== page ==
You probably want to become one of those smart people who make money by purchasing a website, growing it, and then enjoying monthly profits or flip it for a higher price. Awesome. In this guide, you will be going to learn how to buy a website.
We’ve written this guide for the first-time website buyers in the market for five and six-figure transactions: small blogs, eCommerce stores, SaaS companies, and affiliate marketing blogs.
By reading it from top to bottom, you will find out why you should buy a website, what kind of business you should look into, where you can find them, how to distinguish real opportunities from scams, and how to determine the fair market value of a website before you make an offer.
Besides that, we will talk about how to complete a website acquisition and your next steps to start monetizing properly and making money.
Plenty of work, so let’s better start. You can read the guide from the beginning to the top or select from the table of contents below the section that interests you.
- 1. Five Reasons to buy a website
- 2. What kind of online businesses you can buy
- 3. Where can I purchase websites?
- 4. Best practices for vetting a business before you buy
- 5. How much should you pay for a website?
- 6. What financing options do you have?
- 7. Make an offer and do price negotiations
- 8. Complete the purchase
- 9. What are the next steps after buying a website?
- 10. Buying an online business FAQ
- 11. Tips from people that purchased websites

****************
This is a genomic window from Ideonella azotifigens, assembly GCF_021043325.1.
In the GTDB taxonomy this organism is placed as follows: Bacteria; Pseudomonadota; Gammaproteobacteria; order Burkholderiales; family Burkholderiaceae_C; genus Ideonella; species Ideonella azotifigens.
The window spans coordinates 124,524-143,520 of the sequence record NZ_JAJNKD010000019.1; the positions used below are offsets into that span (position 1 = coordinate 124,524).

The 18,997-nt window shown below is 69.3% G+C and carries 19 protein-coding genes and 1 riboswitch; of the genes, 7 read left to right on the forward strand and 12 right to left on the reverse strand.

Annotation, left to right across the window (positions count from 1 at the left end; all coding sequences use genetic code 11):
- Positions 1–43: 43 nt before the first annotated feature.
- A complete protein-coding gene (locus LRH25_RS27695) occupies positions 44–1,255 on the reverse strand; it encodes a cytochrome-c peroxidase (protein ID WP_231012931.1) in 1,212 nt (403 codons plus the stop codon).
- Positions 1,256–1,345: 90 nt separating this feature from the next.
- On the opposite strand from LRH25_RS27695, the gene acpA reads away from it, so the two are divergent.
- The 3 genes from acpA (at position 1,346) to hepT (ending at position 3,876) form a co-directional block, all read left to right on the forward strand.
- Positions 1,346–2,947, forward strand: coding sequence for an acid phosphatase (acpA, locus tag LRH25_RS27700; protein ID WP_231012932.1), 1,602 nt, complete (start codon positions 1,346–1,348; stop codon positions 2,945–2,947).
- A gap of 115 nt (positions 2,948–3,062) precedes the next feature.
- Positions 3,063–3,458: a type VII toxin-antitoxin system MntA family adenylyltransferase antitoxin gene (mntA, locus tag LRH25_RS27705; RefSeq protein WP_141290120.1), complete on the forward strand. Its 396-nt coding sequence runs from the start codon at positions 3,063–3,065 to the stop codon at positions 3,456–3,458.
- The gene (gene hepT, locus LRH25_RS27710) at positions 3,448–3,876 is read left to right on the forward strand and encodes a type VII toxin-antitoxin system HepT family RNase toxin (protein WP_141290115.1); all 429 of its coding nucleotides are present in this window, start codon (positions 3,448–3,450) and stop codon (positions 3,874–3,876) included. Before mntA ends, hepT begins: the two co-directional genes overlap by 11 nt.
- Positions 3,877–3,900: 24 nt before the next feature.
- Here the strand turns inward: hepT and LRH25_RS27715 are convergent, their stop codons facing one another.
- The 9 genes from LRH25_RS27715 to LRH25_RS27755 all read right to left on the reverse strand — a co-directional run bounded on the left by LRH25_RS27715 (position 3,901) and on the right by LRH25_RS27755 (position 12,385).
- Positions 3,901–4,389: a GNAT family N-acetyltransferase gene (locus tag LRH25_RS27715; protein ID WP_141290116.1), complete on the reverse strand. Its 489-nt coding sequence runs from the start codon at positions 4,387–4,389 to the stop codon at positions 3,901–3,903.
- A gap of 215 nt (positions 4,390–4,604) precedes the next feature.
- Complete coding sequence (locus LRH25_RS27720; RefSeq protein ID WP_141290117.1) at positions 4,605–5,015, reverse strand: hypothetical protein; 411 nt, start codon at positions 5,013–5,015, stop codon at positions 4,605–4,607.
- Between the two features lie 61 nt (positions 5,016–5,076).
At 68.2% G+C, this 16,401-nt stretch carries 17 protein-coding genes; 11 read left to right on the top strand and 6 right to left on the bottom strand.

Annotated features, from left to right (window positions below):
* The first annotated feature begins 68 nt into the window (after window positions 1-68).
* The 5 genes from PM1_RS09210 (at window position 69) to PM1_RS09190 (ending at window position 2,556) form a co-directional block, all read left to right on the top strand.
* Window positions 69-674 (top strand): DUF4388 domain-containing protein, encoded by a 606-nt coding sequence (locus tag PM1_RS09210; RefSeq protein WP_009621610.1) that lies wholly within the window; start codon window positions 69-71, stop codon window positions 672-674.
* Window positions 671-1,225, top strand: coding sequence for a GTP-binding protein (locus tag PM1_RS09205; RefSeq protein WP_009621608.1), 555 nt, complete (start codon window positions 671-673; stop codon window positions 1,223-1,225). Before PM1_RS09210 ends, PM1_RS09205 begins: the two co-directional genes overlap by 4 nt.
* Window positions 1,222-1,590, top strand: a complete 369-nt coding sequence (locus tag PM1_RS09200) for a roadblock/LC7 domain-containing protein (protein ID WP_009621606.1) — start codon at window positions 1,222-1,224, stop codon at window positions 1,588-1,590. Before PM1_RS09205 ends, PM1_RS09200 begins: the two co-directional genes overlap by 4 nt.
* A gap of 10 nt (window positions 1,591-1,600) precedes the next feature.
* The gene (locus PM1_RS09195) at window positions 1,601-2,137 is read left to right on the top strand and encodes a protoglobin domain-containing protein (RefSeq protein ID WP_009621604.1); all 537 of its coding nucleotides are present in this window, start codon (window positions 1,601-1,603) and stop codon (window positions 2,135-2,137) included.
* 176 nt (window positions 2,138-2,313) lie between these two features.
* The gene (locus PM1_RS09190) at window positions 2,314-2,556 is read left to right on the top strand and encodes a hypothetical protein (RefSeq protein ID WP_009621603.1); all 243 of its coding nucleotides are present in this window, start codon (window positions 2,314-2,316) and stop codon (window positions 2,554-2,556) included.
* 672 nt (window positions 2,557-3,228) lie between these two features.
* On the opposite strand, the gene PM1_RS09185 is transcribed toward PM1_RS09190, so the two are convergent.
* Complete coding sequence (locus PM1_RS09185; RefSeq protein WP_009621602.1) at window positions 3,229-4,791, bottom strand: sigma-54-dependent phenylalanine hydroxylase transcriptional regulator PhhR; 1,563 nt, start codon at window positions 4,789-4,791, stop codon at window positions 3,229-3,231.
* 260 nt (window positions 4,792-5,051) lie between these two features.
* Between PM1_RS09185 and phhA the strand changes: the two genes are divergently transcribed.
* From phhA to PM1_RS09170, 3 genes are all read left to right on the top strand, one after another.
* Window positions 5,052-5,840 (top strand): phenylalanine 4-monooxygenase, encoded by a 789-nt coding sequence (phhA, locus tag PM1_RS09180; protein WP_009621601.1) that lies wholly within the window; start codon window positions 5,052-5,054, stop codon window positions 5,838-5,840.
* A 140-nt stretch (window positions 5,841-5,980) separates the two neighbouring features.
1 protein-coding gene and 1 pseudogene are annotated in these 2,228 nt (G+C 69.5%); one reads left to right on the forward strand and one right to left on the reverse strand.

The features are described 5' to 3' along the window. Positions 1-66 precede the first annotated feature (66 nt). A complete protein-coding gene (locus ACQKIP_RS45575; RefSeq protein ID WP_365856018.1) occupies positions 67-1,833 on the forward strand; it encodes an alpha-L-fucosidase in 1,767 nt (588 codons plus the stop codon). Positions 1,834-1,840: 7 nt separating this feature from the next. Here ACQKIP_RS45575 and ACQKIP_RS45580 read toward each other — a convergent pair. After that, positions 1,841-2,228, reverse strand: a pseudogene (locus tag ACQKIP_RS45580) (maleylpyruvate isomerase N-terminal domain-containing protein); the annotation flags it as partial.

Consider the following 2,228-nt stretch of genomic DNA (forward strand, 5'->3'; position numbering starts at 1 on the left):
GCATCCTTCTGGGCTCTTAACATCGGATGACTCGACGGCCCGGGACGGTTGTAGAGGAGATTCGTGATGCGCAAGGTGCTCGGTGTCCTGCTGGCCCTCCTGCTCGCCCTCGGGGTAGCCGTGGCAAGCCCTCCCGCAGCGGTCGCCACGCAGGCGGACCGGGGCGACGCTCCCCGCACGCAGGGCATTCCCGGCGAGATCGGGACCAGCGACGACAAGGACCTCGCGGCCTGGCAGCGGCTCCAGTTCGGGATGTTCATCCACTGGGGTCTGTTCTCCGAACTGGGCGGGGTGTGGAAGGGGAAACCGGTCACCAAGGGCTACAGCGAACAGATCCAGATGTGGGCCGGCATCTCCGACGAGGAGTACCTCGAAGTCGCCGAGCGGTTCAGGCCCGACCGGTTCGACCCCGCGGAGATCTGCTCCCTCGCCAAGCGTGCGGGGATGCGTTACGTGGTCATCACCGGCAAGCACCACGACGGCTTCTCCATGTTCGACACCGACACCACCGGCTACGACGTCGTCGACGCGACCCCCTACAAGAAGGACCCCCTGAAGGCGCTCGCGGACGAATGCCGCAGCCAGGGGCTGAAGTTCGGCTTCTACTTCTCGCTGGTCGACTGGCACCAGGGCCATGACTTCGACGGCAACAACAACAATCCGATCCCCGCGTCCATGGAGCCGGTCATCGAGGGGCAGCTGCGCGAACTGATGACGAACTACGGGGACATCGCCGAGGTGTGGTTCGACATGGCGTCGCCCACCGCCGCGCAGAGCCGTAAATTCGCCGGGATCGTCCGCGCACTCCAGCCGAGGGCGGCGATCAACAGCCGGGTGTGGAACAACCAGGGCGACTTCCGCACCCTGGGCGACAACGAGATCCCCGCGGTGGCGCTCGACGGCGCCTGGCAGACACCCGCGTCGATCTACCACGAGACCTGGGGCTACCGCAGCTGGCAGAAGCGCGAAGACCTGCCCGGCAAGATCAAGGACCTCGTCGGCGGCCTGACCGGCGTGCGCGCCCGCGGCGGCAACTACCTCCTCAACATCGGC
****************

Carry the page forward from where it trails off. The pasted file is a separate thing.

1. Five Reasons to buy a website
There are many reasons to acquire a website. Some people do it for having a semi-passive income (I don’t agree with those that say that a website is a passive income stream. If you don’t take care of it and grow, it will eventually stop making money). Others because they want to improve their digital presence.
The most experienced ones buy to skip the first year or two of cashless hustle common for online entrepreneurs.
The list of reasons could go on…
You may be thinking that you should start a website from scratch instead of buying one. I recommend you not to do it:
Here are, in my opinion, the top 5 reasons why you should buy a website:
1.1 Skip the first year or two of cashless hustle 👌
At MediaDigi, we’ve started around 50 websites and online businesses for both ourselves and our clients. Trust me when I say that the first two years are the most difficult ones.
That’s because you have to do many tests and tweaks to see what works and what doesn’t. You don’t know if your product or service is what the market wants and if, in the end, it is going to be profitable for you or not.
On the other hand, when you purchase a website already established, trust and authority in the niche come with trust and authority. It also comes with a product or service that was already tweaked, and most importantly, is already generating profits.
Of course, you may decide to purchase a website that’s not profitable. Still, if you go on that path, you should ensure that you have the knowledge, the resources, and the willingness to invest in reversing the trend and transforming it into a money-making machine.
1.2 Gives freedom 👌
Not being tied to a particular location or desk every day can be very empowering. Don’t mistake freedom for time to slack off. True entrepreneurs respect freedom and understand that hard work is worth spending more time with their families and partake in activities that most miss out on because of their jobs.